There are many things to consider when choosing the right pet for your life, and even more so when you choose an additional pet. It’s something that should be taken very seriously: animals are living things, and when we have them as pets, they depend on us to provide for them and keep them safe. Here are some of the most important things to think about when you adopt another pet:
When it comes to dogs, some breeds are more likely to try and ‘hunt’ cats than others. However, just because a dog comes from a hunting breed, that doesn’t mean they will definitely be aggressive toward a smaller animal. Dog breeds are not gospel: there are plenty of dogs who don’t match the specifics of their breed, and plenty more dogs who are mixed breeds to begin with.
If you already have a dog and are considering adopting a cat, take your dog’s breed into consideration, but focus primarily on your dog as an individual. If you already have a cat and are considering adopting a dog, we recommend choosing a breed that is not a hunter, or a dog of a small or medium sized breed.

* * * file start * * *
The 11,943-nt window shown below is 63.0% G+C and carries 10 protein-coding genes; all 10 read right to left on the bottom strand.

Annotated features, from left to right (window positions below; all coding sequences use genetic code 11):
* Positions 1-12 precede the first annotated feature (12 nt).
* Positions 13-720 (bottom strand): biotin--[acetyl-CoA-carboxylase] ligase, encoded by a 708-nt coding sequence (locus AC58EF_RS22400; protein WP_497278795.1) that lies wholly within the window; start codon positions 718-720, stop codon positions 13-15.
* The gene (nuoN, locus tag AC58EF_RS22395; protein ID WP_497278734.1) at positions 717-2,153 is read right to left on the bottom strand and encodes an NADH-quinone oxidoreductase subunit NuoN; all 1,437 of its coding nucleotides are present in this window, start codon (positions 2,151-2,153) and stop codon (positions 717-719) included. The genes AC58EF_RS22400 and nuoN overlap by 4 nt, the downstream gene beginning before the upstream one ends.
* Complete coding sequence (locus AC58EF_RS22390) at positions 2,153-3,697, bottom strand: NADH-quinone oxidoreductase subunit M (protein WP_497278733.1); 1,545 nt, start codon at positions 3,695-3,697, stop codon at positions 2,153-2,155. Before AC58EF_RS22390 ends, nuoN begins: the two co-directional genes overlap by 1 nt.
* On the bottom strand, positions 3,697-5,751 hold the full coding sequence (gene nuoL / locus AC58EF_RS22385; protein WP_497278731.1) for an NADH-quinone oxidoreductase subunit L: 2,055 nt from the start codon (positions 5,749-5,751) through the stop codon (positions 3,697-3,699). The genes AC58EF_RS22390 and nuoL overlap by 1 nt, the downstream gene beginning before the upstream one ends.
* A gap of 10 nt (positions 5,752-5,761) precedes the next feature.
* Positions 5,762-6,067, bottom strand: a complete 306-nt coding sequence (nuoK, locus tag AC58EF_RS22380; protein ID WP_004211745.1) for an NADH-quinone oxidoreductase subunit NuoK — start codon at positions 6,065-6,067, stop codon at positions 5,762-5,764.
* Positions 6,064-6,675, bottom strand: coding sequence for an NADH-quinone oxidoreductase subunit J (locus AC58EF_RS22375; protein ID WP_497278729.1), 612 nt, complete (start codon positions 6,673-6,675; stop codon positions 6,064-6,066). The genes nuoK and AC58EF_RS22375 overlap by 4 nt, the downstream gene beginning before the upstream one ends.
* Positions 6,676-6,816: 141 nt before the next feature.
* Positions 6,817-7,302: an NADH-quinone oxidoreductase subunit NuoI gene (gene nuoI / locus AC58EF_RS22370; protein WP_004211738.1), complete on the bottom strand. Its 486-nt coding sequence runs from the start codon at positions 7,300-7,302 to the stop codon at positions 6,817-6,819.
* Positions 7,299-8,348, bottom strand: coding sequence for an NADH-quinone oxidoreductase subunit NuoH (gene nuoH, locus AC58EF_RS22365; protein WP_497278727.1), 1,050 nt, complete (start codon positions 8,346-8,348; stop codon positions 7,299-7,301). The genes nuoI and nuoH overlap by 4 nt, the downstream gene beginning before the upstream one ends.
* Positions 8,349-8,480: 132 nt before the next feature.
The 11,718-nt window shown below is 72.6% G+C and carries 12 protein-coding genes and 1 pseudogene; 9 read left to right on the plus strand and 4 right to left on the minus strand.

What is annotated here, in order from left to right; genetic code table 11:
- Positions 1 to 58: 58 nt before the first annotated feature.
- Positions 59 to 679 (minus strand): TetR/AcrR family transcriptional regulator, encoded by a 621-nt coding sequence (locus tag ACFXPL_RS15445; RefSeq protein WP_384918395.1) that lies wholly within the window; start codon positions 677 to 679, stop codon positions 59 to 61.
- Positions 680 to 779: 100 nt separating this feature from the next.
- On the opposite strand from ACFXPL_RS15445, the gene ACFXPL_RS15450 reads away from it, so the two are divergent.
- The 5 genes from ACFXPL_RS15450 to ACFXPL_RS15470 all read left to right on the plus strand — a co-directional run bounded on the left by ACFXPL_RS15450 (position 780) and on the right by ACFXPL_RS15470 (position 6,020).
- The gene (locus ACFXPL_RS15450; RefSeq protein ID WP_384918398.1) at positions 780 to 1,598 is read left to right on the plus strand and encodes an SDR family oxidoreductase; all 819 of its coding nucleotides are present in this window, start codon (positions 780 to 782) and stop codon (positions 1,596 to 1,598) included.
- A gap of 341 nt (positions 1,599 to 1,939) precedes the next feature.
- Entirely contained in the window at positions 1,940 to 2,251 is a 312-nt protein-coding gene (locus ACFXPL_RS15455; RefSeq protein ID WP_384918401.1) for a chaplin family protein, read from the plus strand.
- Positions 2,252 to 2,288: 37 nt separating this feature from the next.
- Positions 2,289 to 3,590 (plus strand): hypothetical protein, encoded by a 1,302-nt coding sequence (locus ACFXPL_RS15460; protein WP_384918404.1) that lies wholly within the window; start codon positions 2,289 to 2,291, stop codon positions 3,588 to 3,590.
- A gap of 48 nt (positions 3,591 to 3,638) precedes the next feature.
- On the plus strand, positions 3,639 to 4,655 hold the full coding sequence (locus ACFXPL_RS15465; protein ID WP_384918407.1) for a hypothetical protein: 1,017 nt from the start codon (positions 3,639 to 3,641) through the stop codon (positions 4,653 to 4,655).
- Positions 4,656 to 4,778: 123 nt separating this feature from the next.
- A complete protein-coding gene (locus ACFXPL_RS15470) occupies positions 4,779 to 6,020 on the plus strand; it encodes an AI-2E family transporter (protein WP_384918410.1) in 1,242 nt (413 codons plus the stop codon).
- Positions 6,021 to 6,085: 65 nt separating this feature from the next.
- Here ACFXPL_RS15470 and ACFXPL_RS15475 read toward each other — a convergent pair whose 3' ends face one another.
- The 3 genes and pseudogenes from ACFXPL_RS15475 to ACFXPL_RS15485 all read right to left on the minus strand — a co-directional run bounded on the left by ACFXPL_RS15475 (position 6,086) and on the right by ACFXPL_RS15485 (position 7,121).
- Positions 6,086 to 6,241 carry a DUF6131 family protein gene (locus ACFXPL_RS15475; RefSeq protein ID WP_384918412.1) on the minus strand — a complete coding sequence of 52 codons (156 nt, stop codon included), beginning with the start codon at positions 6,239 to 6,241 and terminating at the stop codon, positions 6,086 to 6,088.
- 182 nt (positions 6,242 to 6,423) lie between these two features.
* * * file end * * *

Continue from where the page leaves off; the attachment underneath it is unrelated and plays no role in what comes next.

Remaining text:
Cat breeds often work a bit differently than dog breeds. Whereas dogs are often bred to combine both a certain temperament AND appearance, cat breeds have more to do with physical attributes than anything else. You are far more likely to encounter cats with a variety of temperaments and energy levels regardless of their breed, so a cat’s breed is not often an important factor in determining what kind of dog they would get along with.
Think about the size of a dog in comparison to a cat. With the exception of ‘toy’ and some miniature breeds, most dogs are significantly bigger than cats. Puppies can be closer in size to adult cats, but once they reach adulthood, that can change dramatically.